Paul Giamatti puts his deep, soulful reservoir of prickly empathy, comic physicality, and beguiling unattractiveness to marvelous use as Barney, a Montreal curmudgeon who has made a pretty good life for himself producing a lowest-common-denominator TV show. Barney’s Version is just that: 65-year-old Barney remembering how he became the angry, volatile, full-of-life man he is now. The movie compresses and reconfigures Mordecai Richler’s novel to make all this easier to handle. But the slippery subjectivity of Barney’s memory (he’s in the early stages of Alzheimer’s) never really manifests itself, and the movie feels more conventional because of it. But that’s a minor quibble, mostly for fans of the book. The movie foregrounds how one man’s interactions with the people who matter most to him his father, his best friend, and the woman he cherishes above them all define him, in all his wonderfully misanthropic glory.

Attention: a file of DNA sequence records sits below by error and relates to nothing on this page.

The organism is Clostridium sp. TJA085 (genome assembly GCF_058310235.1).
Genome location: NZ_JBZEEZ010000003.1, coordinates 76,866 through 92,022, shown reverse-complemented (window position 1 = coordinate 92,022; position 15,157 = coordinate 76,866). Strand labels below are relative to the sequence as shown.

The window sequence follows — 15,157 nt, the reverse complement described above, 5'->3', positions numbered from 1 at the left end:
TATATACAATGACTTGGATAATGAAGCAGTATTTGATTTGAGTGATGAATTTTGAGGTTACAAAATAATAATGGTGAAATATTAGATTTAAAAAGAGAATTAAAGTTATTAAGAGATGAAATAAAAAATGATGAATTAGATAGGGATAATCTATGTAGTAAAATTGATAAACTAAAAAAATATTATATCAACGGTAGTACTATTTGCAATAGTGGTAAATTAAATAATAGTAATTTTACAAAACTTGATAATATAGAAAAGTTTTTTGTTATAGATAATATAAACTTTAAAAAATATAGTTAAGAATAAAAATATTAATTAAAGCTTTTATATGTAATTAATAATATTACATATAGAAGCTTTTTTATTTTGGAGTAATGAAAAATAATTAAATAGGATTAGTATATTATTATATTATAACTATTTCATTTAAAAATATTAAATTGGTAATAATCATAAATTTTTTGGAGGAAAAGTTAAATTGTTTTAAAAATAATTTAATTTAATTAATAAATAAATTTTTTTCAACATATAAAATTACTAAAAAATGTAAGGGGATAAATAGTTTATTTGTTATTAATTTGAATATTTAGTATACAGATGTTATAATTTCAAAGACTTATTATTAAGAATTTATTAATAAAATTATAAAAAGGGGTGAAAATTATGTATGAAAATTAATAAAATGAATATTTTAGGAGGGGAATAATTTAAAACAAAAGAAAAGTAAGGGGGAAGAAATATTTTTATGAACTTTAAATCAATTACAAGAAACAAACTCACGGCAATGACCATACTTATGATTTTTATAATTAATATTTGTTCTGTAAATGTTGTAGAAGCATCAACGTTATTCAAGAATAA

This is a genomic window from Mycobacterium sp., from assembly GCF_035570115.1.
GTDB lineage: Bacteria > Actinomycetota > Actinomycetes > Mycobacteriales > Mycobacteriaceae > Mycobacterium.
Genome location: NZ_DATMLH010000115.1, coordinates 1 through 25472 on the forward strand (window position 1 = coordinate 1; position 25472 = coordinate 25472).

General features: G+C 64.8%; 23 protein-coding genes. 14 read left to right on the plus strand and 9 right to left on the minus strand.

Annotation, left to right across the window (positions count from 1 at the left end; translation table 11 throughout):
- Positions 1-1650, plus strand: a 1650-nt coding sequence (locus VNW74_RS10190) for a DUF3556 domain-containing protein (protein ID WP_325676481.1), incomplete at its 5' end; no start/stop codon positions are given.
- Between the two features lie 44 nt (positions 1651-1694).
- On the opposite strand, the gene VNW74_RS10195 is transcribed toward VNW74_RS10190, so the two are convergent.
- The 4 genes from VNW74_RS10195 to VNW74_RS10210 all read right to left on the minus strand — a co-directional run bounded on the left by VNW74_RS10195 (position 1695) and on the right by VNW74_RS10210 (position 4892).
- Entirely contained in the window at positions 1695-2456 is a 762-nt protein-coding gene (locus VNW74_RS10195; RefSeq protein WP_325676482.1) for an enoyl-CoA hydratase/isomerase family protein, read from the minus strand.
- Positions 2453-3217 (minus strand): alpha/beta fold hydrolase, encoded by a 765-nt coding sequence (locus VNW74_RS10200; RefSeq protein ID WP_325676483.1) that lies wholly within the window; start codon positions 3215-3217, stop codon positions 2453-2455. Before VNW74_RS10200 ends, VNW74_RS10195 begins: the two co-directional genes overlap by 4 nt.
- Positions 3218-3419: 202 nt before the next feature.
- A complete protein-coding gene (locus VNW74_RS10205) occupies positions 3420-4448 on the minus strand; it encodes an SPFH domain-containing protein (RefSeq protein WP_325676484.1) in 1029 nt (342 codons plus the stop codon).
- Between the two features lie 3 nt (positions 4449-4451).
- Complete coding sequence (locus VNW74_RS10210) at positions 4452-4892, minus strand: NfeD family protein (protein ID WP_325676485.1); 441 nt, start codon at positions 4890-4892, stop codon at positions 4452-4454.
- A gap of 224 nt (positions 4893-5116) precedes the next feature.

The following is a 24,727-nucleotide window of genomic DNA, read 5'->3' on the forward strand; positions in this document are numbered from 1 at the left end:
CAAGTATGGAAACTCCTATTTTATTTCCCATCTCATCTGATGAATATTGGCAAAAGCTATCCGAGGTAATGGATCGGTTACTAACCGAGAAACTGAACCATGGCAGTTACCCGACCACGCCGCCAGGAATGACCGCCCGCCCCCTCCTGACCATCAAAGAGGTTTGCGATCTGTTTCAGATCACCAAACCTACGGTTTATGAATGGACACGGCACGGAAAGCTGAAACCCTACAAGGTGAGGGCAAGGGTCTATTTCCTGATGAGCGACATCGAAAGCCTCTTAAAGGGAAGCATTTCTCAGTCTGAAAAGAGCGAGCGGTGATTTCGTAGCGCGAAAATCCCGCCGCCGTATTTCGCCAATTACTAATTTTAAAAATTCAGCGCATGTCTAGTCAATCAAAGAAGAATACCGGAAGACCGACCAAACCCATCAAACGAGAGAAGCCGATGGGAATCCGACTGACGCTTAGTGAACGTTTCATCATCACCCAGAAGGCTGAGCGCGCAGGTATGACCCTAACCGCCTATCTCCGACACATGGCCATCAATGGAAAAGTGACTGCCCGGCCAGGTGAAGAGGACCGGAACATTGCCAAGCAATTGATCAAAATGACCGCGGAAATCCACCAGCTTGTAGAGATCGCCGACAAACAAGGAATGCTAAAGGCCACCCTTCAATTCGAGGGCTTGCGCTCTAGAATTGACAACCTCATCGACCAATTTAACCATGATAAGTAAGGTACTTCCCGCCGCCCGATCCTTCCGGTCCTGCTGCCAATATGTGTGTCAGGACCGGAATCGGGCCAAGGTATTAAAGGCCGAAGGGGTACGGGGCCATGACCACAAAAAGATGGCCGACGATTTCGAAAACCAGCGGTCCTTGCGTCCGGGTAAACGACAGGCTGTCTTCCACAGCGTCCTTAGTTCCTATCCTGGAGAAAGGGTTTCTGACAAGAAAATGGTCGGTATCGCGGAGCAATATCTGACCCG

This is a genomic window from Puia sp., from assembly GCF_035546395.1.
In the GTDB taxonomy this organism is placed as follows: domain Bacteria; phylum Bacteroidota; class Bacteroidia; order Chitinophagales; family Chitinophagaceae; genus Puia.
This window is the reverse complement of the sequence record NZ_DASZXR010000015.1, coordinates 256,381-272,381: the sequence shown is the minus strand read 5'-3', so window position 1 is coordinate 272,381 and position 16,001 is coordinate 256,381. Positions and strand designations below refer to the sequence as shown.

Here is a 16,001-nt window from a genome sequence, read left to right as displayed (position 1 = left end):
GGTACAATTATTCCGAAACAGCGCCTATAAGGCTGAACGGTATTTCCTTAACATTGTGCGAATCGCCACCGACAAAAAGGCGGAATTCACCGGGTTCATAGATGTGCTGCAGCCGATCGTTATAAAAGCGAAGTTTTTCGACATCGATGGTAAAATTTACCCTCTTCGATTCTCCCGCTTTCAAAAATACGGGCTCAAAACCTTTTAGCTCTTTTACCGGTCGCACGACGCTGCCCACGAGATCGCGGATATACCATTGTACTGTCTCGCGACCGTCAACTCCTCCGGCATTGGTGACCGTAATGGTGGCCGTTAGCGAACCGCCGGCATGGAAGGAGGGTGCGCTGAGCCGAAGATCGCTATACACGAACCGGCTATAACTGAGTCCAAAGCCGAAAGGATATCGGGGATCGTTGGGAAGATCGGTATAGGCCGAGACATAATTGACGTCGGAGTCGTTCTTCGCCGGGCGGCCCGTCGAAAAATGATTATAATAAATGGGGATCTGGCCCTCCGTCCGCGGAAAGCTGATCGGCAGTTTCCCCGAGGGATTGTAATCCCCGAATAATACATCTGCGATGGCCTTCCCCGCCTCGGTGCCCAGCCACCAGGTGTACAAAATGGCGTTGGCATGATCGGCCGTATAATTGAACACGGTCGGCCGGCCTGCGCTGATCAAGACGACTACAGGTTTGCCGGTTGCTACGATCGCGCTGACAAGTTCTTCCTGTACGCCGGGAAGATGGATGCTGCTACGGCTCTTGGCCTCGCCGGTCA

Director: Richard J. Lewis
Writer: Mordecai Richler and Michael Konyves
Producer: Robert Lantos
Cast: Rachelle Lefevre, Rosamund Pike, Dustin Hoffman, Paul Giamatti, Minnie Driver, Bruce Greenwood, Saul Rubinek, Scott Speedman, Mark Addy and Jake Hoffman